The blog post that kicked off the recent series of posts looked at how far apart *xy* and *yx* are for quaternions. There I used the Euclidean distance, i.e. || *xy* − *yx* ||. This time I’ll look at the angle between *xy* and *yx*, and I’ll make some analogous graphs for octonions.

For vectors *x* and *y* in three dimensions, the dot product satisfies

where θ is the angle between the two vectors. In higher dimensions, we can turn this theorem around and use it as the *definition* of the angle between two vectors based on their dot product.

(The plots below are jagged because they’re based on random sampling.)

Here’s the Euclidean distance between *xy* and *yx* for quaternions from the earlier post:

And here’s the corresponding angular distance:

The range has changed from [0, 2] to [o, π], and the distribution now shifts left instead of right.

Here’s a similar graph, looking at the angular distance between *xy* and *yx* for octonions, something I haven’t plotted before in Euclidean distance.

This graph is more symmetric, which we might expect: since octonions have less algebraic structure than quaternions, we might expect the relationship between *xy* and *yz* to behave more erratically, and for the plot to look more like a normal distribution.

Finally, let’s revisit the distance between (xy)z and *x*(*yz*) for octonions. Here is the distribution of the Euclidean distance from a previous post:

And here is the corresponding histogram based on angular distance.

These plots are based on uniform random samples of quaternions and octonions of length 1, i.e. points from the unit spheres in 4 and 8 dimensions respectively. Quaternions and octonions have the property that the product of unit length vectors is another unit length vector, and the angle between to unit vectors is the inverse cosine of their dot product.

I thought that sedenions also had this norm property, that the product of unit length vectors has unit length. Apparently not, as I discovered by trying to take the inverse cosine of a number larger than 1. So what is the distribution of lengths that come from multiplying two sedenions of length 1? Apparently the mean is near 1, and here’s a histogram.

“I thought that sedenions also had this norm property, that the product of unit length vectors has unit length.”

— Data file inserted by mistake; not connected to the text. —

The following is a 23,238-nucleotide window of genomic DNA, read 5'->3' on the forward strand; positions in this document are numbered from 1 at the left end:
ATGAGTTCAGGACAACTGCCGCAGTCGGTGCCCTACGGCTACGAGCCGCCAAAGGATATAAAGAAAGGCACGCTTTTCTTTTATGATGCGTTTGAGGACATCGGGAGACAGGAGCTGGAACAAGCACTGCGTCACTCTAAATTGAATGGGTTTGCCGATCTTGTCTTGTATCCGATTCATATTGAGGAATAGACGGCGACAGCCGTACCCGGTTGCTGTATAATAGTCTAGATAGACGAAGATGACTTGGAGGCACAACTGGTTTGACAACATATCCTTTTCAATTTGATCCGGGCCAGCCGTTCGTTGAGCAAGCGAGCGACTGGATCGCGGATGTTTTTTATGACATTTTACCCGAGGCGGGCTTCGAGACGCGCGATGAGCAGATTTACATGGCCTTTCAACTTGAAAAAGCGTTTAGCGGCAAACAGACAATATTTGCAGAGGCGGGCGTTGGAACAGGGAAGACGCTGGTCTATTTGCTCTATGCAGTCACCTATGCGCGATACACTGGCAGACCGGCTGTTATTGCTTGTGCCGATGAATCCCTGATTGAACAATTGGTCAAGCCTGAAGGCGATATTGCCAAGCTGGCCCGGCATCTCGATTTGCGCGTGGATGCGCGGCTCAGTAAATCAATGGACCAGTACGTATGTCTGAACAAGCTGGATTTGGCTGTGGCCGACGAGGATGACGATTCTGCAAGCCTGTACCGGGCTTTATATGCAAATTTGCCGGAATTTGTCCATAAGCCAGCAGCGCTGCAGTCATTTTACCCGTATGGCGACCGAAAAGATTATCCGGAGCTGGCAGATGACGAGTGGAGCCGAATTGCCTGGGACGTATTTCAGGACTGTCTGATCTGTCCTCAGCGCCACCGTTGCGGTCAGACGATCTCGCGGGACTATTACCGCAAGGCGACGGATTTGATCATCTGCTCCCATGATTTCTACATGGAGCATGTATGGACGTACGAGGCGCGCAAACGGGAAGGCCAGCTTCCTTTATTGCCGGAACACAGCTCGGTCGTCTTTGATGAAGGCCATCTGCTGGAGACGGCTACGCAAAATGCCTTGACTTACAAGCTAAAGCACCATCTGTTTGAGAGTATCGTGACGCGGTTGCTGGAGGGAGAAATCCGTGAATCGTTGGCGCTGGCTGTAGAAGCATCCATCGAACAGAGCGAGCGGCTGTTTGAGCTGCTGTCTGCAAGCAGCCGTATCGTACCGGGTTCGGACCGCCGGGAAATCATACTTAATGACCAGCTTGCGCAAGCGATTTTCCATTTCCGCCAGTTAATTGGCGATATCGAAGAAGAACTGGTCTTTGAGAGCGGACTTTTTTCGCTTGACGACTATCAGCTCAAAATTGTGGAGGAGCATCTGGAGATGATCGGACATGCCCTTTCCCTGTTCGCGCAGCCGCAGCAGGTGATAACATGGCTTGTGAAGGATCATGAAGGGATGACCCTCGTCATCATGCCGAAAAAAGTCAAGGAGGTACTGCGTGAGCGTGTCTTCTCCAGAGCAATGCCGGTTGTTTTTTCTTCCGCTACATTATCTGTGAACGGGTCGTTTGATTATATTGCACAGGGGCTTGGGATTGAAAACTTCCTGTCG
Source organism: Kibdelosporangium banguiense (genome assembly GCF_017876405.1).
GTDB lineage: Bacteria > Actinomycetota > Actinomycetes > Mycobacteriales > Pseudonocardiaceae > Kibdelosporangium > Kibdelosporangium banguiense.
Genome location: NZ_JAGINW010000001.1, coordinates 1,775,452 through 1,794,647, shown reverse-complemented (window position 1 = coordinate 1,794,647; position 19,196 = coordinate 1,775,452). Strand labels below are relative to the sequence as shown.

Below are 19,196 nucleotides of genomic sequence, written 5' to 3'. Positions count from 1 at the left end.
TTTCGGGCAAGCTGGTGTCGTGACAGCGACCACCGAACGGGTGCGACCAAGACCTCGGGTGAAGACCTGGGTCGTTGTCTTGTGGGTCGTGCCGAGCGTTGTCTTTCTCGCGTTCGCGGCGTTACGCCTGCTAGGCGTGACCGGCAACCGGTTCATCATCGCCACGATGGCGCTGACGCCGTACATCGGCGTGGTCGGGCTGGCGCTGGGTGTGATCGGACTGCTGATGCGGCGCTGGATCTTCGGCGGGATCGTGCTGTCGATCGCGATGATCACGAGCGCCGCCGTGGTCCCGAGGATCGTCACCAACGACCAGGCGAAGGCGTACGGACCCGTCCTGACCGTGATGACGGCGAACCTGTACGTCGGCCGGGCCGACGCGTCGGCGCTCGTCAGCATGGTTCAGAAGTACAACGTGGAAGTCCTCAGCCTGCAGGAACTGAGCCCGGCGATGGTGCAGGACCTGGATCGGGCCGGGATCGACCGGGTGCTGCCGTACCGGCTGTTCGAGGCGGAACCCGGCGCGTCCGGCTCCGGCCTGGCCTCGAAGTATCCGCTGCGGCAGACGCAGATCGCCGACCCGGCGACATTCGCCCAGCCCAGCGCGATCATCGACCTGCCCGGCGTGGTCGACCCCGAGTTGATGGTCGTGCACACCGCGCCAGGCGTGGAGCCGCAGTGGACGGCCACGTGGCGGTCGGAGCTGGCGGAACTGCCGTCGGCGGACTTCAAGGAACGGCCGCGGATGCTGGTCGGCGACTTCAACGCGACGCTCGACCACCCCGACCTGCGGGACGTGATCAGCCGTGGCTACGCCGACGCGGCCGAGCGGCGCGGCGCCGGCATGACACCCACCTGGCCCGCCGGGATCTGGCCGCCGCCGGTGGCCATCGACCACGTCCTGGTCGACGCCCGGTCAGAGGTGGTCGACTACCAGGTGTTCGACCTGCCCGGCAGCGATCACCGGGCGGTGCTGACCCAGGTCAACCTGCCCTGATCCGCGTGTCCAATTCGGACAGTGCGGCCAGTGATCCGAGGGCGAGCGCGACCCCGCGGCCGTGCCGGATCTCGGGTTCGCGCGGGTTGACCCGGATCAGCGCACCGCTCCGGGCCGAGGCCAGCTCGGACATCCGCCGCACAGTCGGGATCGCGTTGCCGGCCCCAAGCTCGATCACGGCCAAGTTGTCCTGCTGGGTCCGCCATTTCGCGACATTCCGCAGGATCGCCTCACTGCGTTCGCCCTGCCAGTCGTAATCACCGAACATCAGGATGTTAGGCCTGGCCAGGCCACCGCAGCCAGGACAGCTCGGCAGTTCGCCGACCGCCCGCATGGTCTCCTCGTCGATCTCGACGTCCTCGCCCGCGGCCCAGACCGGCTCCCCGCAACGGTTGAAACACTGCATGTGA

No: if they did, we’d have |ab| = |a| |b| for sedenions, so they’d be a “division algebra”, meaning that ab = 0 only if a = 0 or b = 0. But in fact division algebras are only possible in dimensions 1, 2, 4 and 8.

An algebra over the real numbers with a norm obeying |ab| = |a| |b| is called a “normed division algebra”. The real numbers, complex numbers, quaternions and octonions are the only normed division algebras.

There are uncountably many other division algebras of dimensions 4 and 8, all nonassociative. There is even a commutative but nonassociative division algebra of dimension 2! To get it, just take the complex numbers and define a new product for a and b to be the usual product of a and the complex conjugate of b.

Thanks. I didn’t make the connection between zero divisors and how multiplication interacts with norms, even though it’s trivial.

If I understand correctly, the sedenions are “nicely normed” in the technical sense, but not in the sense that multiplication interacts as nicely with norms as you might expect.

Right. I made up the term “nicely normed” and explained it on that webpage you probably read:

http://math.ucr.edu/home/baez/octonions/node5.html

A *-algebra is “nicely normed” if a+a* is a real multiple of the identity, aa* = a*a, and aa* is a strictly positive multiple of the identity when a is nonzero.

If a *-algebra is nicely normed, we can define a norm on it by |a| = sqrt(aa*) (where I’m identifying aa* with the real number you multiply the identity to get aa*). There’s no reason to expect this norm obeys

|ab| = |a| |b|

so we don’t get a normed division algebra in general, but we do get a multiplicative inverse for any nonzero a, namely a*/|a|.

Iterated Cayley-Dickson constructions starting from the real numbers give an infinite sequence of nicely normed algebras. The first one that’s not a normed division algebra is the sedenions. So, this is a great example of an algebra that’s not a normed division algebra – nor even a division algebra – but which still has a multiplicative inverse for each nonzero element.

I’m mainly mentioning this stuff because it took me some time to figure it out, and if I don’t talk about it every 5 or 10 years I’ll forget it! It’s sort of tricky stuff.

Sorry, that a*/|a| should be a*/|a|^2.